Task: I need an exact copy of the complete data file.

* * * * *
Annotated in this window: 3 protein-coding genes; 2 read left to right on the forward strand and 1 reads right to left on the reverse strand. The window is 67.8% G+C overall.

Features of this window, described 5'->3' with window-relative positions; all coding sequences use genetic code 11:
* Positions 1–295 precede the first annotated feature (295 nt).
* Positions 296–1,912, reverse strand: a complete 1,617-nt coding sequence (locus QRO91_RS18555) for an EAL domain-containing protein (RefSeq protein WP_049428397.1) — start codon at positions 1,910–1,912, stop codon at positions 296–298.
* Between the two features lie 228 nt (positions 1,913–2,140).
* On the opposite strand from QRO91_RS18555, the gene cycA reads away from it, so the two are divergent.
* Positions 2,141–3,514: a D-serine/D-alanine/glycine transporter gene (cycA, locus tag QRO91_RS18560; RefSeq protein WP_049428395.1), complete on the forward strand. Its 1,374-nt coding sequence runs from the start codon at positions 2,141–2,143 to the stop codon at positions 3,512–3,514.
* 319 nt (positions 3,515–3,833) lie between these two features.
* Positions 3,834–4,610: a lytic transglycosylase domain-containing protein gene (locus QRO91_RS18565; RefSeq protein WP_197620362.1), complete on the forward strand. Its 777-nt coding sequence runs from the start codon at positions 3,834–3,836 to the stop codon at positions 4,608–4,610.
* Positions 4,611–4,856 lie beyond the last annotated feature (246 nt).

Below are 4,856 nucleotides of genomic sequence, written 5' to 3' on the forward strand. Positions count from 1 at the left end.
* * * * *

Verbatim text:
Annotated in this window: 3 protein-coding genes; 2 read left to right on the forward strand and 1 reads right to left on the reverse strand. The window is 67.8% G+C overall.

Features of this window, described 5'->3' with window-relative positions; all coding sequences use genetic code 11:
* Positions 1–295 precede the first annotated feature (295 nt).
* Positions 296–1,912, reverse strand: a complete 1,617-nt coding sequence (locus QRO91_RS18555) for an EAL domain-containing protein (RefSeq protein WP_049428397.1) — start codon at positions 1,910–1,912, stop codon at positions 296–298.
* Between the two features lie 228 nt (positions 1,913–2,140).
* On the opposite strand from QRO91_RS18555, the gene cycA reads away from it, so the two are divergent.
* Positions 2,141–3,514: a D-serine/D-alanine/glycine transporter gene (cycA, locus tag QRO91_RS18560; RefSeq protein WP_049428395.1), complete on the forward strand. Its 1,374-nt coding sequence runs from the start codon at positions 2,141–2,143 to the stop codon at positions 3,512–3,514.
* 319 nt (positions 3,515–3,833) lie between these two features.
* Positions 3,834–4,610: a lytic transglycosylase domain-containing protein gene (locus QRO91_RS18565; RefSeq protein WP_197620362.1), complete on the forward strand. Its 777-nt coding sequence runs from the start codon at positions 3,834–3,836 to the stop codon at positions 4,608–4,610.
* Positions 4,611–4,856 lie beyond the last annotated feature (246 nt).

Below are 4,856 nucleotides of genomic sequence, written 5' to 3' on the forward strand. Positions count from 1 at the left end.